The famous Violin Concerto of Brahms is performed by the incomparable Gil Shaham.
The Philadelphia Orchestra will honor its former music director and conductor laureate, Wolfgang Sawallisch–who passed away February 22, 2013 during these performances, which feature repertoire that reflects his indelible artistic imprint on the Orchestra.
Gala to Honor James Earl Jones November 19: Featuring Stars of Opera, Stage, and Screen
Philadelphia, September 10, 2012 – The Marian Anderson Award has announced the guest artists for its upcoming Award Gala on November 19, 2012, at the Kimmel Center, honoring the Tony, Grammy and Academy Award-winning actor James Earl Jones. In announcing the program, Award Chair Pamela Browner White noted, "This year we will be honoring an individual who has been part of our cultural landscape for many years—a true American icon, Mr. James Earl Jones.” White continues, “Much like Marian Anderson, Mr. Jones has made vast contributions to American life though his unparalleled range as an actor—from small early roles in landmark films like Dr. Strangelove, to innovative plays like The Great White Hope, and powerful films like Field of Dreams and Cry the Beloved Country—even voicing the character of Mufasa in the Disney animated film The Lion King. He has remained a tremendous presence for decades on the Broadway stage in both classic and innovative performances, and he has also made his mark on television—winning two Grammy Awards in one year (1991) for Gabriel’s Fire and Heatwave, and even stopping by Sesame Street to recite the alphabet.
Hosting the 2012 Award Gala is the critically acclaimed actor and Screen Actors Guild Award recipient Terrence Howard. The Philadelphia Orchestra will once again be center stage under the baton of Maestro Cristian Macelaru, and joining the Orchestra as a special guest will be the extraordinary international opera star tenor Lawrence Brownlee. Also appearing on the program are two of the most critically acclaimed actresses before the public today, Tony Award-winner Phylicia Rashad and the Tony Award-winner and Oscar-nominated Viola Davis. Additional guest artists will be announced at a future date.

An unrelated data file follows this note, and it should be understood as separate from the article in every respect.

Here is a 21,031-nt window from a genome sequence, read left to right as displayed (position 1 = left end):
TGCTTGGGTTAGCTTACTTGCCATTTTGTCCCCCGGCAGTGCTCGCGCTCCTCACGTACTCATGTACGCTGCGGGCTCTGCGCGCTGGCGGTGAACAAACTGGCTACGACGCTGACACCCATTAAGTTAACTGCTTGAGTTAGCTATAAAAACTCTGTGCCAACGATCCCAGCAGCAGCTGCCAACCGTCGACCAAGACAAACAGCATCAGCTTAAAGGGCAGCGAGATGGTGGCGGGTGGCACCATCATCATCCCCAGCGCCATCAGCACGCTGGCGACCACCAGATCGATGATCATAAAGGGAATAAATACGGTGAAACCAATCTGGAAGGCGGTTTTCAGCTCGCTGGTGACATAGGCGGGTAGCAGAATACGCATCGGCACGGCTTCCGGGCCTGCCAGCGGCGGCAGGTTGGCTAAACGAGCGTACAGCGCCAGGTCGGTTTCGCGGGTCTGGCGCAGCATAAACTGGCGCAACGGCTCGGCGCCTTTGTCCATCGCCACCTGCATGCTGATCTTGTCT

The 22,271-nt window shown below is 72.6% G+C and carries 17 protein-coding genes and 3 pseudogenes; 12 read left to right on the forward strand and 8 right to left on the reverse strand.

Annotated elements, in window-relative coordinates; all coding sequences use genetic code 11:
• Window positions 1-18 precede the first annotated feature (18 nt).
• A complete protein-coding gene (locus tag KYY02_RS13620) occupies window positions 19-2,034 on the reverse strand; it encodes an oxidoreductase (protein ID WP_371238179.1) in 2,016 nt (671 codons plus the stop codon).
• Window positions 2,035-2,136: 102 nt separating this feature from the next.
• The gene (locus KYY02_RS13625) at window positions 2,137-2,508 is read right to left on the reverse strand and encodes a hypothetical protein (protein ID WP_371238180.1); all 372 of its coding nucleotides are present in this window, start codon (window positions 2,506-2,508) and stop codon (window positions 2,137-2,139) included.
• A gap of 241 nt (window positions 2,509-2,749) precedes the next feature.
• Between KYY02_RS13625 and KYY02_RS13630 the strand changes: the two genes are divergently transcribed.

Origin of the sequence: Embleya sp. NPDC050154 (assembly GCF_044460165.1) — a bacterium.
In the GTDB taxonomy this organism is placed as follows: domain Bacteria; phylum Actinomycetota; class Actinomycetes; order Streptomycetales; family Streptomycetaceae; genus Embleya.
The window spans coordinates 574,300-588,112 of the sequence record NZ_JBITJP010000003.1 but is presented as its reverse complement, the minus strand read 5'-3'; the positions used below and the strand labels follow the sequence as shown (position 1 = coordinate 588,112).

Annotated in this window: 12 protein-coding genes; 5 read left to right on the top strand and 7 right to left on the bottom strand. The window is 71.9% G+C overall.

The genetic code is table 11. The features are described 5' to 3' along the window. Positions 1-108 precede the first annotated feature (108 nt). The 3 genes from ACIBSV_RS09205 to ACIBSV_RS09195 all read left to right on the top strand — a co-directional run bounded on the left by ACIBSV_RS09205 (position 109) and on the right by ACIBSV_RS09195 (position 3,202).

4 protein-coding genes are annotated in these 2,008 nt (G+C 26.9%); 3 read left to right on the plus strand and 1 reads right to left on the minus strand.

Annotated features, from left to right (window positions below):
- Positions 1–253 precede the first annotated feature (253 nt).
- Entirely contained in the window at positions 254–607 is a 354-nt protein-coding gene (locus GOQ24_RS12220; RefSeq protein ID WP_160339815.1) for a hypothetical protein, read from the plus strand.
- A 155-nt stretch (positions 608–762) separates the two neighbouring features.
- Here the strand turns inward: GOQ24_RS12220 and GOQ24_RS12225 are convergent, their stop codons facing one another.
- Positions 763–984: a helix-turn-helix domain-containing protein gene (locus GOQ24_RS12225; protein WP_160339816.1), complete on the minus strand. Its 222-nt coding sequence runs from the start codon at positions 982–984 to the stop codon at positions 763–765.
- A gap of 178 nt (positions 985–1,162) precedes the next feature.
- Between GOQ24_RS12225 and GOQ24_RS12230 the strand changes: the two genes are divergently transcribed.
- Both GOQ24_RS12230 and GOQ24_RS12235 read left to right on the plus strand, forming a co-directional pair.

Tickets are on sale starting at noon on Monday, September 10, and can be purchased at www.philorch.org, at the Kimmel Center Box Office, or by calling Ticket Philadelphia at 215-893-1999.
MARIAN ANDERSON AWARD
The Marian Anderson Award, sponsored by Wells Fargo, honors artists whose leadership on behalf of a humanitarian cause(s) or issue(s) benefits society. Previous recipients include Bill Cosby (2010), Maya Angelou and Norman Lear (2008), Richard Gere (2007), Sidney Poitier (2006), Ruby Dee and Ossie Davis (2005), Oprah Winfrey (2003), Danny Glover (2002), Quincy Jones (2001), Elizabeth Taylor (2000), Gregory Peck (1999), and Harry Belafonte (1998). No award was given in 2004 or 2009.
Created in 1998, the Award is named for the great Philadelphian and American singer Marian Anderson, and is produced and administered under the direction of J. Patrick Moran. Since its inception, the Award program has provided more than $470,000 in free public programs, residencies, commissions, and grants to young artists. US Airways is the official airline and Sofitel is the official hotel of the Marian Anderson Award.
Marian Anderson, the most celebrated contralto of the 20th century, was born in Philadelphia on February 27, 1897, to an African-American family of modest means. Recognized for her extraordinary musical talent, as well as her generosity and commitment to others, Ms. Anderson was a master of repertoire across operatic, recital, and American traditional genres. Throughout her musical career, she played an incalculably vital role in the acceptance of African-American musicians in classical musical and in other previously segregated performing arts genre.
In 1957, Ms. Anderson was appointed by the U.S. Department of State to serve as a Special Envoy to the Far East, and the following year President Dwight D. Eisenhower named her to the post of delegate to the General Assembly of the United Nations. She sang at President John F. Kennedy’s inauguration in 1961; in 1963 President Lyndon B. Johnson bestowed the Presidential Medal of Freedom upon her. On her 75th birthday, in 1974, the U.S. Congress passed a resolution ordering a special gold medal minted in her honor. On April 8, 1993, Marian Anderson died at the age of 96 in Portland, Oregon.
Press contacts only:
Patrick Moran, Ex. Dir.
Marian Anderson Award
Vincent Geels, Public Relations and Publications Coordinator
The Philadelphia Orchestra
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